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Should teen tell mum she's taking the Pill?

Byline: Miriam Stoppard

Should a girl speak to her parents before using contraception?

On reading about the 13-year-old girl who'd taken it upon herself to have a long-acting contraceptive implant fitted without recourse to her parents, I had two main reactions.

First, thank heavens she was responsible enough to protect herself from a pregnancy if she and her boyfriend decided to have sex.

Second, thank heavens she was prepared to take responsibility for her contraception despite feeling she couldn't discuss it with her mother.

I have only admiration for her, she's a sign of the times.

And I have only sorrow for her mother that her daughter overlooked her when deciding to seek protection from pregnancy.

For a teenager, especially one as young as 13, that's a momentous decision, but one made easier by the counsel of family doctors and family planning clinics.

I'm astonished at the maturity of this girl because she was taking precautions and wanted to be fully armed should an opportunity present itself to her and her boyfriend. But there is plenty of research showing teenagers are well-informed about contraception and act responsibly and seek it out whether or not they have asked their parents' permission.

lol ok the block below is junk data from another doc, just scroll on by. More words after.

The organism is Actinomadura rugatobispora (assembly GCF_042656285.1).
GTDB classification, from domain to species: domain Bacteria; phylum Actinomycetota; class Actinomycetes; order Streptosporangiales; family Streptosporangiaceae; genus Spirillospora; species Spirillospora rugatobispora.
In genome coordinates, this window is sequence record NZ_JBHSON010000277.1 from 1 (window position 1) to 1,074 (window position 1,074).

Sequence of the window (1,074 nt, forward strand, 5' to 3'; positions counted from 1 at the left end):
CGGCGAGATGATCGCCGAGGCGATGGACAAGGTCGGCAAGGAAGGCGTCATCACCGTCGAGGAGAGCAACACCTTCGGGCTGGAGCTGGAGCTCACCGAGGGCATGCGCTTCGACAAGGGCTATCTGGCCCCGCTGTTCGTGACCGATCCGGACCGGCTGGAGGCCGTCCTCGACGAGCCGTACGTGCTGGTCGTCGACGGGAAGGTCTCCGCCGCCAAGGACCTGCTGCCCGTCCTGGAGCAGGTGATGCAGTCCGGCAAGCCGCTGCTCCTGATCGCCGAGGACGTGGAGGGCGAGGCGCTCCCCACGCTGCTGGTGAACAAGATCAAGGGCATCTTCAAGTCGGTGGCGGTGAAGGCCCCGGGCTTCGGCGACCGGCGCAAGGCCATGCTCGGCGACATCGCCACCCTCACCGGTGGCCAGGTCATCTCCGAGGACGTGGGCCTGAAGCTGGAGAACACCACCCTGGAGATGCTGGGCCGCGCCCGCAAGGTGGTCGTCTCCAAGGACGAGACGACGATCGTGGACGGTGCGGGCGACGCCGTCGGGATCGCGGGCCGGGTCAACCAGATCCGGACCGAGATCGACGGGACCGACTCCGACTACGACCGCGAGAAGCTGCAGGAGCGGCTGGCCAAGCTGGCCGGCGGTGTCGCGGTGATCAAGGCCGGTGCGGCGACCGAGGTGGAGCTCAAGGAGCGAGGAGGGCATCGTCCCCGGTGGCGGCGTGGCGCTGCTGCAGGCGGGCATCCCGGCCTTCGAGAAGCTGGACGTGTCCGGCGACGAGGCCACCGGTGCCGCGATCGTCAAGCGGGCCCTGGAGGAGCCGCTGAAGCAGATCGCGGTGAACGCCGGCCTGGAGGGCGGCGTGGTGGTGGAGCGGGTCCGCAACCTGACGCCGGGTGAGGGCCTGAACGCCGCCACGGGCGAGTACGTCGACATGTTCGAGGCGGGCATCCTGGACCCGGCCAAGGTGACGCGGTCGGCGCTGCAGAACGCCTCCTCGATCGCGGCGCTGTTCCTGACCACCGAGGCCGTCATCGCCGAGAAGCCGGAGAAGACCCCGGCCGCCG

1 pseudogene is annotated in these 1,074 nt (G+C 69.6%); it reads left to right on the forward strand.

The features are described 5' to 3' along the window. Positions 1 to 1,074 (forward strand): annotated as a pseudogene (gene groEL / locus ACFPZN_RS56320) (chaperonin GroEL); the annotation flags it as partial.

Most parents who are bypassed by a teen contemplating sex and are not consulted about contraception are, as in this case, up in arms. They claim they have the right to be consulted prior to a prescription being written or the girl having an implant introduced.

I'm afraid they don't enjoy this right and I fully support teens who opt for going it alone.

If, by the age a girl is thinking of becoming sexually active, she doesn't feel she can approach her parents on such a touchy subject, those parents have sacrificed their rights.

It's up to parents, not the teenagers, to keep the channels of communication open.

If you haven't taken a real interest in your kids, encouraged supportive and frank conversations, you can't expect them at 13 or 14 years old to suddenly start opening their hearts to you.

That kind of trust has to be built up from toddlerhood.

For reasons of family dynamics, where a teenager knows trying to have a chat about sex and contraception will only result in being grounded or, worse, thrown out, doctors are legally bound to honour their patients' confidentiality, underage or not.

No one can stop a teen from having sex, albeit irresponsibly, but we can stop unwanted pregnancies and we must.
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Title Annotation:Features
Publication:The Mirror (London, England)
Date:Mar 6, 2012
Previous Article:Dear Dr Miriam.

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